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Prevention Science

, Volume 20, Issue 6, pp 914–935 | Cite as

Adapting a Compilation of Implementation Strategies to Advance School-Based Implementation Research and Practice

  • Clayton R. CookEmail author
  • Aaron R. Lyon
  • Jill Locke
  • Thomas Waltz
  • Byron J. Powell
Article

Abstract

Schools, like other service sectors, are confronted with an implementation gap, with the slow adoption and uneven implementation of evidence-based practices (EBP) as part of routine service delivery, undermining efforts to promote better youth behavioral health outcomes. Implementation researchers have undertaken systematic efforts to publish taxonomies of implementation strategies (i.e., methods or techniques that are used to facilitate the uptake, use, and sustainment of EBP), such as the Expert Recommendations for Implementing Change (ERIC) Project. The 73-strategy ERIC compilation was developed in the context of healthcare and largely informed by research and practice experts who operate in that service sector. Thus, the comprehensibility, contextual appropriateness, and utility of the existing compilation to other service sectors, such as the educational setting, remain unknown. The purpose of this study was to initiate the School Implementation Strategies, Translating ERIC Resources (SISTER) Project to iteratively adapt the ERIC compilation to the educational sector. The results of a seven-step adaptation process resulted in 75 school-adapted strategies. Surface-level changes were made to the majority of the original ERIC strategies (52 out of 73), while five of the strategies required deeper modifications for adaptation to the school context. Six strategies were deleted and seven new strategies were added based on existing school-based research. The implications of this study’s findings for prevention scientists engaged in implementation research (e.g., creating a common nomenclature for implementation strategies) and limitations are discussed.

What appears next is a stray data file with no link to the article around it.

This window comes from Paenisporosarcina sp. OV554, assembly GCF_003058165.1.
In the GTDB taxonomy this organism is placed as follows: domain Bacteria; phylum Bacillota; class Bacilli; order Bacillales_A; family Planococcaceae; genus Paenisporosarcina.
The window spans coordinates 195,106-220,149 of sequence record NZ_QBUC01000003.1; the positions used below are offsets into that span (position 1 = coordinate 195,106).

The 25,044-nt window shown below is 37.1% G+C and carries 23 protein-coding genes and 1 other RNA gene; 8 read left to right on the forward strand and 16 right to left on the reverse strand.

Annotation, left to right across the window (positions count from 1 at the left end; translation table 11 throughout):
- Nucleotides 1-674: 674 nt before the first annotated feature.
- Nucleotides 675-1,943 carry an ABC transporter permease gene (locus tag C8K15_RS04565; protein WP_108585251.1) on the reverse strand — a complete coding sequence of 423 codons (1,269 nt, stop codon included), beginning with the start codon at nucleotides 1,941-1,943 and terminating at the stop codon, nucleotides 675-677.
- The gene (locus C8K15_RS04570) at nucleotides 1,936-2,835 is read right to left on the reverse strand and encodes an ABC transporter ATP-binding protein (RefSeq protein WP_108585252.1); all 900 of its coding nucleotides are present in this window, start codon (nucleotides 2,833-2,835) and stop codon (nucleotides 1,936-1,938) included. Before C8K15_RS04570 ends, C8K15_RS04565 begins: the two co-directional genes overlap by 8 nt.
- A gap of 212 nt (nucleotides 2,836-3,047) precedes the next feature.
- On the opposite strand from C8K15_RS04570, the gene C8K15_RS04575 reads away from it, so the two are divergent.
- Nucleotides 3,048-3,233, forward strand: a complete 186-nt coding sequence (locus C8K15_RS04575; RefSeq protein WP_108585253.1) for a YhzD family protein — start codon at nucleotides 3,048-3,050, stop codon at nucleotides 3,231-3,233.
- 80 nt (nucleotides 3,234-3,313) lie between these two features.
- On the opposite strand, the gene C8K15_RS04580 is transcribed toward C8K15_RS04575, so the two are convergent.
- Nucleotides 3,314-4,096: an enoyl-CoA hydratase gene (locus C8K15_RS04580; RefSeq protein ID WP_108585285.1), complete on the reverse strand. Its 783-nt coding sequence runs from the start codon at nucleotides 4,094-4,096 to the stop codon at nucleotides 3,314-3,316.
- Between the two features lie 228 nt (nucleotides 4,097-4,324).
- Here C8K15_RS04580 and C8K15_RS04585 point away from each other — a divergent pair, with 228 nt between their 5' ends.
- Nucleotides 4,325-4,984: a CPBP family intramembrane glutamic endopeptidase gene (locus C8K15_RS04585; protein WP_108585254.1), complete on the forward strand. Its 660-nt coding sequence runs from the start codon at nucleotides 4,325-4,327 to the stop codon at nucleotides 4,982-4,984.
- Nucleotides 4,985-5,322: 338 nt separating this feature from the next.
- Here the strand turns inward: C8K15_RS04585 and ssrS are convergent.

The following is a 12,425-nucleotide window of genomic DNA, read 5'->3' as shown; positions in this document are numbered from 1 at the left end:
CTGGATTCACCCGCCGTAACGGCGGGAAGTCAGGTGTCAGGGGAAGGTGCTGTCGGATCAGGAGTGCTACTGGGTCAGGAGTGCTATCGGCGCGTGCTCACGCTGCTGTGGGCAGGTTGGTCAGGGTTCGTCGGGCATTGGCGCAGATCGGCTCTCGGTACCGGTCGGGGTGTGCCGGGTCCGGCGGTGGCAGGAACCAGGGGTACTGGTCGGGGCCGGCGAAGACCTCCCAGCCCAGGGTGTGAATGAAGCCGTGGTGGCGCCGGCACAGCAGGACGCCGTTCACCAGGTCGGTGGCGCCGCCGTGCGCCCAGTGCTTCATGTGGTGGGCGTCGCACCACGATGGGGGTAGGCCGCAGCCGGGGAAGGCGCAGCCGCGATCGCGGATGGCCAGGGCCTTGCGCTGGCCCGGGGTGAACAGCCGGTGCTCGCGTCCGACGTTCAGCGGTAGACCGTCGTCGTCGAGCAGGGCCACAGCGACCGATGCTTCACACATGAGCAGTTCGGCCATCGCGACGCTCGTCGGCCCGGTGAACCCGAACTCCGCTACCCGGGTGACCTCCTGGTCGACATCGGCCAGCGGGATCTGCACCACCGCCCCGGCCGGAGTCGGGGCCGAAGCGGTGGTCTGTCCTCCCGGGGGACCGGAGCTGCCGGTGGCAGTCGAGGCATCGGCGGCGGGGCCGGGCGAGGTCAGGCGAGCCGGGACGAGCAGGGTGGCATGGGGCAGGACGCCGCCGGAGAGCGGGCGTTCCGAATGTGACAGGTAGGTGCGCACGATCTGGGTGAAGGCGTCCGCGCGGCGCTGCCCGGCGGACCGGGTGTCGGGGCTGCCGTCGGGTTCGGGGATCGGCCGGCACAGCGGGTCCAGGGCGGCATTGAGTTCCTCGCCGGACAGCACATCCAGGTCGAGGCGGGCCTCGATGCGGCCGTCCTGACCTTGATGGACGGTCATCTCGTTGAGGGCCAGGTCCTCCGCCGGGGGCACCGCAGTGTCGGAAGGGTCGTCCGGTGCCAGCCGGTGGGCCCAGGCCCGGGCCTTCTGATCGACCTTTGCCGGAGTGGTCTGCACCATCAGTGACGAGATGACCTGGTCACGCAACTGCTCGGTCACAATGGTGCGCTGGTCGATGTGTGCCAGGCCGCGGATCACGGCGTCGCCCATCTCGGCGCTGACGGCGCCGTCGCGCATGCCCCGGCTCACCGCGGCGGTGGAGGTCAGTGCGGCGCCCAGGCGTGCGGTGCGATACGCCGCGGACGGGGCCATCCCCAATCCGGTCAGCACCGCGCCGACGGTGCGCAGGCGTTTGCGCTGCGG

Keywords

Implementation science Implementation strategies School-based mental and behavioral health Evidence-based practices 

Notes

Funding

This publication was supported in part by funding from the Institute of Education Sciences (R305A160114 PIs - Lyon and Cook; R305A170292 PIs – Cook and Lyon). BJP was supported by K01MH113806, R25MH080916, and UL1TR001111. The content is solely the responsibility of the authors and does not necessarily represent the official views of the National Institutes of Health or Institute of Education Sciences.

Compliance with Ethical Standards

Conflict of Interest

The authors declare that they have no conflict of interest.

Ethical Approval

Exempt status was obtained from the university IRB prior to conducting the study.

Informed Consent

No informed consent was necessary as part of this study.

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Copyright information

© Society for Prevention Research 2019

Authors and Affiliations

  1. 1.University of Minnesota, Twin CitiesMinneapolisUSA
  2. 2.University of WashingtonSeattleUSA
  3. 3.Eastern Michigan UniversityYpsilantiUSA
  4. 4.Brown SchoolWashington University in St. LouisSt. LouisUSA

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